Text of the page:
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But this Monster Rancher title is very different from the past two games.this one isn't about breeding and raising monsters to do battle but instead uses Monster Cards to do battle instead. The whole object here is to collect as many Monster and Skill cards as you can by betting cards with opponents prior to battle. Win the battle and you get the losers card. While this game certainly doesn't have the best graphics or sounds (it may actually have some of the worst)..gameplay is really where it's at and it is here that MRBC delivers big time. For all of you Pokemon fans and Monster Rancher fans this is a definite "buy" title. It will keep you entertained with its diversity of characters and depth of gameplay for months. For everyone else, you may want to rent this one first to see what the fuss is all about and determine for yourself if you like this type of thing.
At any rate, this game is so freakin' addictive that I wish I had never started playing. If you have free time in your life that you feel needs to be filled with obsessing on a game, then check this one out. But don't count on multiplayer to provide much entertainment because it won't.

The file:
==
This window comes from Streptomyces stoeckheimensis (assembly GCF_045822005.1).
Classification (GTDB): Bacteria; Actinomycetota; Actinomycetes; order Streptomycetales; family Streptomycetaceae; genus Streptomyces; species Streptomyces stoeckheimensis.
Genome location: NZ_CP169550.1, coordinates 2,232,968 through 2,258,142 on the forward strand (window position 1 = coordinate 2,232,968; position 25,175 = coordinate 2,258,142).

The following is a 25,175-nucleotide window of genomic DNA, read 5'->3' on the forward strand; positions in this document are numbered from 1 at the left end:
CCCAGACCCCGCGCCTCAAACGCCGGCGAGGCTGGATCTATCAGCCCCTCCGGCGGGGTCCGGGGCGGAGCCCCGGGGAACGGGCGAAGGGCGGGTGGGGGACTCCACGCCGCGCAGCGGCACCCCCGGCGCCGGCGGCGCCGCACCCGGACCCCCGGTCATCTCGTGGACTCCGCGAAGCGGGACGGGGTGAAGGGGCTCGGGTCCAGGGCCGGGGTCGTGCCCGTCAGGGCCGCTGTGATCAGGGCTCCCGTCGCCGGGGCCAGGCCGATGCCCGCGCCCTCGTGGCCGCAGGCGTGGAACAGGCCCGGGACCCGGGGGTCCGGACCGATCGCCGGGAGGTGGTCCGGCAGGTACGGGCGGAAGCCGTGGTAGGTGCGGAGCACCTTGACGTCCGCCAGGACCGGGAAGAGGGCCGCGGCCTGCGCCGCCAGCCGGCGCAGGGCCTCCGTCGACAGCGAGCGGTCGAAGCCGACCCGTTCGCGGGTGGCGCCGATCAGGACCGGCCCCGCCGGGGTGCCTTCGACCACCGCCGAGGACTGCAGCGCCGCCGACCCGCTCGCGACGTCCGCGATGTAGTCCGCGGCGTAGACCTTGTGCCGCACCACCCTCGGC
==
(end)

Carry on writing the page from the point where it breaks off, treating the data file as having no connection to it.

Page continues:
Only the difficult setting holds any reasonable challenge for players at all familiar with the mechanics of modern collectible-card games, but even when you're dominating them, matches drag on entirely too long and take place too often. Battle Card Episode II does, however, re-create a very playable, if visually unexciting, card game that those weaned on the cartoon and namesake breeding titles may find time to enjoy.
You know, it occurs to me that an awful lot of people simply saw the top of this review, thought "A card game? Monster Rancher?", and immediately ceased to bother. Thus, I thank those of you who stayed on for the duration. I'm afraid, however, that unless you really want to sample the full range of card battle action on the market, or mainline even more of that sweet Monster Rancher crank, I can't recommend Monster Rancher Battle Card. Pokemon may be part of an evil campaign to give Nintendo a death-grip on the brains of small children, and SvC isn't available on the legitimate market anymore, but I had more fun playing the both of them.
Overall, there are other pesky features such as moving to different locations within the game to play others and trade cards, but it still comes down to cards. There is also a method for evolving new cards, but the bottom line is still this: if you really like card games, save your money (that you might have spent on this game), buy a deck of these cards somewhere and buy some friends with which to play.